Category Archives: Marshall

More TSTC Programs to Expand Into Evenings This Fall

(MARSHALL, Texas) – Texas State Technical College is expanding the number of programs that will offer night classes this fall. 

Nathan Cleveland, TSTC’s associate provost, said the goal is to attract more nontraditional  students to the campus to study in programs that can help them update their skills or learn new ones. He said potential students can still work full time and take care of their families while getting an education.

Night classes in Diesel Equipment Technology and Welding Technology will be offered at the Marshall campus for the first time. The Industrial Systems – Electrical Specialization and Precision Machining Technology programs will continue with evening classes.

“We are looking to expand into the nontraditional student market,” said Russell Hutcherson, an instructor in the Welding Technology program. “They can work during the day and look to better expand their options by attending TSTC.”

Philip Miller, an instructor in the Welding Technology program, said shifting into the evenings gives students more flexibility.

“It will also help because we only have two labs,unlike Waco and bigger campuses,” he said. “We can effectively multiply our space per day, which of course will help the students.”

The Welding Technology program will add a Structural and Pipe Welding certificate this fall for both day and night students.

The Industrial Systems – Electrical Specialization program offered its first night cohort in January. First-semester students will continue with the program’s schedule of meeting after 5 p.m. and on Saturdays while taking academic courses online.

“We recognize that we have current and potential students that are trying to build a better future for themselves and for their families,” said Edward Chaney, the program’s lead instructor. “Many of our students and potential students need to work in order to support their families while taking classes. By setting our schedules up in this manner, we offer students the opportunity to take classes and still be able to work a full schedule.”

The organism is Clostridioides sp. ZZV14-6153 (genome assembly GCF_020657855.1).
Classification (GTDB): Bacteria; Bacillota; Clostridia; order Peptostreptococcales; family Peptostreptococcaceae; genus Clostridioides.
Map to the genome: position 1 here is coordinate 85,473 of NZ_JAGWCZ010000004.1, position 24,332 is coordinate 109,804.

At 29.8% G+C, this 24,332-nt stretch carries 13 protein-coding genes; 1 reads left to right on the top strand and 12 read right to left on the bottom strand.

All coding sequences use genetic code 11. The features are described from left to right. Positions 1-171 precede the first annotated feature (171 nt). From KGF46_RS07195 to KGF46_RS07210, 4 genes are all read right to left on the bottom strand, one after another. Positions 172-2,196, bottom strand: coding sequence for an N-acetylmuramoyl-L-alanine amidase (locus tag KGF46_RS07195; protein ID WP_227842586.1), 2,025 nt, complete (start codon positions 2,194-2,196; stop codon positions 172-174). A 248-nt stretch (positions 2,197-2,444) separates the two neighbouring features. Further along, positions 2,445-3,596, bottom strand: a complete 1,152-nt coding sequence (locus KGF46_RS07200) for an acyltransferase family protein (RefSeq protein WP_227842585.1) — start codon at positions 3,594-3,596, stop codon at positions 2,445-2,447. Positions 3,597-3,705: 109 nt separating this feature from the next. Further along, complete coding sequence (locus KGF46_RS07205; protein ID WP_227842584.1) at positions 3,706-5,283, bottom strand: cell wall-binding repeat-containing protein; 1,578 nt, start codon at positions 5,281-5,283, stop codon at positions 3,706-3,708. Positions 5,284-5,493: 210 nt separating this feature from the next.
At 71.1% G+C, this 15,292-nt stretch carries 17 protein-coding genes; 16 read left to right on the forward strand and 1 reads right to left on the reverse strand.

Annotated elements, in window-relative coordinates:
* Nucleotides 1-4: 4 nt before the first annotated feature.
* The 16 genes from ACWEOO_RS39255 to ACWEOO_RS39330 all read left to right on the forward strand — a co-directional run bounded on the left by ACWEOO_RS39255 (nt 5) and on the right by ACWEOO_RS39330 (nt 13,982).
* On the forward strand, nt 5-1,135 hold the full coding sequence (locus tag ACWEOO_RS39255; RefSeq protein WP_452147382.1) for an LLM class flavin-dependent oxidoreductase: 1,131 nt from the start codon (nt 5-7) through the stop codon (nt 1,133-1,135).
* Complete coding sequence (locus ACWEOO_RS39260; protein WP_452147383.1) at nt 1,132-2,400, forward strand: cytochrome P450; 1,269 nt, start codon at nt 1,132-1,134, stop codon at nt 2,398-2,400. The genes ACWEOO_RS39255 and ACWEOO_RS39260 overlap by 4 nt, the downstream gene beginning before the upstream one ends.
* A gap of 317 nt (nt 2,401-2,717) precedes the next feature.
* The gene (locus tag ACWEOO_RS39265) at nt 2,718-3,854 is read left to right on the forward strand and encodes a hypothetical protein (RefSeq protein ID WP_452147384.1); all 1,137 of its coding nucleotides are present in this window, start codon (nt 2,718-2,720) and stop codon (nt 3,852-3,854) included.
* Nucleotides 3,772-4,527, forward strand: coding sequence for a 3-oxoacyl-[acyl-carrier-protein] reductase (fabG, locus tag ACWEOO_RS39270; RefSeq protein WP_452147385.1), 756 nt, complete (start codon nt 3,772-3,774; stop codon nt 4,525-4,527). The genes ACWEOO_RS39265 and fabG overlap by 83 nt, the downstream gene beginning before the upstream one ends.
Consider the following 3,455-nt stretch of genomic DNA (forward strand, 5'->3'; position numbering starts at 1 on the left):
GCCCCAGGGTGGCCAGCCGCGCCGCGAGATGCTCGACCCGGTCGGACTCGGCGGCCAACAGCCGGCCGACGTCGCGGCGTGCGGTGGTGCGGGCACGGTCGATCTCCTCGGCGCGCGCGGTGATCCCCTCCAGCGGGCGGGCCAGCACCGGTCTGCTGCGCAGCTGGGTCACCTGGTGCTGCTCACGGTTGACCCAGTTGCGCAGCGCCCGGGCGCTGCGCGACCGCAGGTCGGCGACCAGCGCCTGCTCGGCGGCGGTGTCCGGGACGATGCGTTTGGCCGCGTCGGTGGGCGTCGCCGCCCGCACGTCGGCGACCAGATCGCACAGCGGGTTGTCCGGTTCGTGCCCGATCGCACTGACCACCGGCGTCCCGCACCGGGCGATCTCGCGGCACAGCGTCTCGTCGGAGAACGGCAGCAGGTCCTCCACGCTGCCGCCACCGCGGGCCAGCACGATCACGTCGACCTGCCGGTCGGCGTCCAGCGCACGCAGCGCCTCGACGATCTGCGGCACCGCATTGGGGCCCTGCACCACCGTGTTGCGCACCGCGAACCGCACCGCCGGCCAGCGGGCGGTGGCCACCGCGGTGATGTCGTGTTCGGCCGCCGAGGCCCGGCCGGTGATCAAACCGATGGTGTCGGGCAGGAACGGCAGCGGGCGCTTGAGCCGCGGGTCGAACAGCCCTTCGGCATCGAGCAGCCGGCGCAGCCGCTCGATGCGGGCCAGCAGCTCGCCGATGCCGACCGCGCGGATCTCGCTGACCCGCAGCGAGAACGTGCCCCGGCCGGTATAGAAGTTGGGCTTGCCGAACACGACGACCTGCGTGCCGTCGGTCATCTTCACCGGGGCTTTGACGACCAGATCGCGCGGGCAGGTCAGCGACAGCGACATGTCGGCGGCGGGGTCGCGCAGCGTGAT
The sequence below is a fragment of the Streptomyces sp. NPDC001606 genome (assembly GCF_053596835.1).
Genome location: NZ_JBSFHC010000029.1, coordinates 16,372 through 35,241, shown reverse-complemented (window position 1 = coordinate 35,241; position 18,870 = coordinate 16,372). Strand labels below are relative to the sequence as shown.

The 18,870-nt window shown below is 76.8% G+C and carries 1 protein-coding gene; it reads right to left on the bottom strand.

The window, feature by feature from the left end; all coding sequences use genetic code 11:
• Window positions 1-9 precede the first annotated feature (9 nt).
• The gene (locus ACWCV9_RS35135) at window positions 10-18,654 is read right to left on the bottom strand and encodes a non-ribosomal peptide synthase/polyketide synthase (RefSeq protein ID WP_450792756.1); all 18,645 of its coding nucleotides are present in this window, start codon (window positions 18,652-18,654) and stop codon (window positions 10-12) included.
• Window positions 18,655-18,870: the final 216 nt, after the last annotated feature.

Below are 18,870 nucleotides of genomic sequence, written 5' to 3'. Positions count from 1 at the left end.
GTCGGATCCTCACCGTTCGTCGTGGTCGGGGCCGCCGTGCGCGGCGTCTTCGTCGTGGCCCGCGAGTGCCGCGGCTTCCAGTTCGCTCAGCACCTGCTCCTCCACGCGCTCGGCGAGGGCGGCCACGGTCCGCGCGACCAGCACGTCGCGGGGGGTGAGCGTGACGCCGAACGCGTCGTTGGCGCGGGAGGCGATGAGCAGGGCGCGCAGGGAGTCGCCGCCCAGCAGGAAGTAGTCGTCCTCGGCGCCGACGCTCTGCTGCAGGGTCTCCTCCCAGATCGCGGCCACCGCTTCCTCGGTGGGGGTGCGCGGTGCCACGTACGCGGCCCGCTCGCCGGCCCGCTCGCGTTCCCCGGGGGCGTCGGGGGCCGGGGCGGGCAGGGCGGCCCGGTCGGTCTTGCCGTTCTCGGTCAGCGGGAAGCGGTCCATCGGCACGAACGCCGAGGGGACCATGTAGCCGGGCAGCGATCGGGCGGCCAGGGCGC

The first night-class cohort of Precision Machining Technology program students will graduate this summer and fall, said Danny Nixon, a program instructor. He said 11 students are scheduled to earn the program’s certificate and associate degree this year.

“It has been very successful with the first group,” Nixon said. “And, we hope to continue that with the new cohort.”

Registration continues for the summer and fall at TSTC. 

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TSTC Alumni Keep Longview Technologically Together

(MARSHALL, Texas) – Three graduates of Texas State Technical College’s Marshall campus are helping to keep the city of Longview safe and technologically advancing.

“There are a lot of positive aspects to working in the public sector,” said Amy Hertel, an instructor in TSTC’s Cybersecurity program. “Government jobs not only allow for great work experience, but allow for benefits like job security, health insurance, retirement and allotted vacation time. Information technology departments normally work in groups, so it’s a great opportunity for team building and a collaborative work environment.”